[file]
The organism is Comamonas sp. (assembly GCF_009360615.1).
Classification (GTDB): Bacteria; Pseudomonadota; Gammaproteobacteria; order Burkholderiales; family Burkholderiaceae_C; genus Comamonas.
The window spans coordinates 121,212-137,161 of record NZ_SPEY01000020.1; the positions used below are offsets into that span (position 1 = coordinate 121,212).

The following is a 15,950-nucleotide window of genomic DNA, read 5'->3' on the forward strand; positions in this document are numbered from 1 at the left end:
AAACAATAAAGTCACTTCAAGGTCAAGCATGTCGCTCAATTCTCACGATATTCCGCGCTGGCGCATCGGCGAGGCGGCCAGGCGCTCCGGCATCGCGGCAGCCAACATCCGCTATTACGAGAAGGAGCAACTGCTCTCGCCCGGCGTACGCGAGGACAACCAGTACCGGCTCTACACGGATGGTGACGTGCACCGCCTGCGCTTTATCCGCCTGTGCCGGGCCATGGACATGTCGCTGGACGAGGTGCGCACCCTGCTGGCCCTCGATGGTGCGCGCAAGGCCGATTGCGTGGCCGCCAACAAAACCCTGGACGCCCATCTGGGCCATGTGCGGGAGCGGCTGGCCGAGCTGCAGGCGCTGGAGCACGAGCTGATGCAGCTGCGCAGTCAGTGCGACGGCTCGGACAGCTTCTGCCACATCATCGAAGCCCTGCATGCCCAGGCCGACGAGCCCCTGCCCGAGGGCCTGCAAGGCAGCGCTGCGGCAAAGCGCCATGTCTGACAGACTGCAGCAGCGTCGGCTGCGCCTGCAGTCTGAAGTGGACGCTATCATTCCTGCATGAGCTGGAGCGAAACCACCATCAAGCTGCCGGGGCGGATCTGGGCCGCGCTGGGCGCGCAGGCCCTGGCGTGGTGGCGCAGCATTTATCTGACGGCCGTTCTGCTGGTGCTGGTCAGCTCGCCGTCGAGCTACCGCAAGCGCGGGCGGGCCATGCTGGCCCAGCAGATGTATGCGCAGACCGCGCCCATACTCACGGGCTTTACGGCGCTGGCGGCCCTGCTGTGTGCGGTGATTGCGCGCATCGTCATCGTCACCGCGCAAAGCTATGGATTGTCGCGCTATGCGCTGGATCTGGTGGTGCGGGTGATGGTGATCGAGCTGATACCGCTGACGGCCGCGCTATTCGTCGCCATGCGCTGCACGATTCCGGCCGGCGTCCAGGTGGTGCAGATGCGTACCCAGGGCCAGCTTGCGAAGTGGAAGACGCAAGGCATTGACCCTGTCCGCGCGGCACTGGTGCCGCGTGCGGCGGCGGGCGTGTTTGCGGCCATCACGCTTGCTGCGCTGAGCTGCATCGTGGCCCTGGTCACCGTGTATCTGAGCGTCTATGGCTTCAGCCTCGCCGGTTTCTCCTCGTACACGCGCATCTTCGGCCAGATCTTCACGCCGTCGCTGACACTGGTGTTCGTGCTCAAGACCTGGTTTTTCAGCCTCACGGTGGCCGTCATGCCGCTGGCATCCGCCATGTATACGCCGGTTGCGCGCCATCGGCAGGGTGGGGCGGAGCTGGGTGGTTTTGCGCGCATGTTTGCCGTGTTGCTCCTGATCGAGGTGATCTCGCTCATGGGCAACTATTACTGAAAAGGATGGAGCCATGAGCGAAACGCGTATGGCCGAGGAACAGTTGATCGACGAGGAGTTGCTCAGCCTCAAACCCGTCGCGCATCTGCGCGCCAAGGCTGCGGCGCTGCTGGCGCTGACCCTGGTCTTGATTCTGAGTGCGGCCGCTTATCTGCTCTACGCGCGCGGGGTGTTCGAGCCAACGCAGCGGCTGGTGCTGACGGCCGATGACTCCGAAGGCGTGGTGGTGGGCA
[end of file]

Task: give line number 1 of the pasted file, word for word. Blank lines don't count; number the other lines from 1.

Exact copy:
The organism is Comamonas sp. (assembly GCF_009360615.1).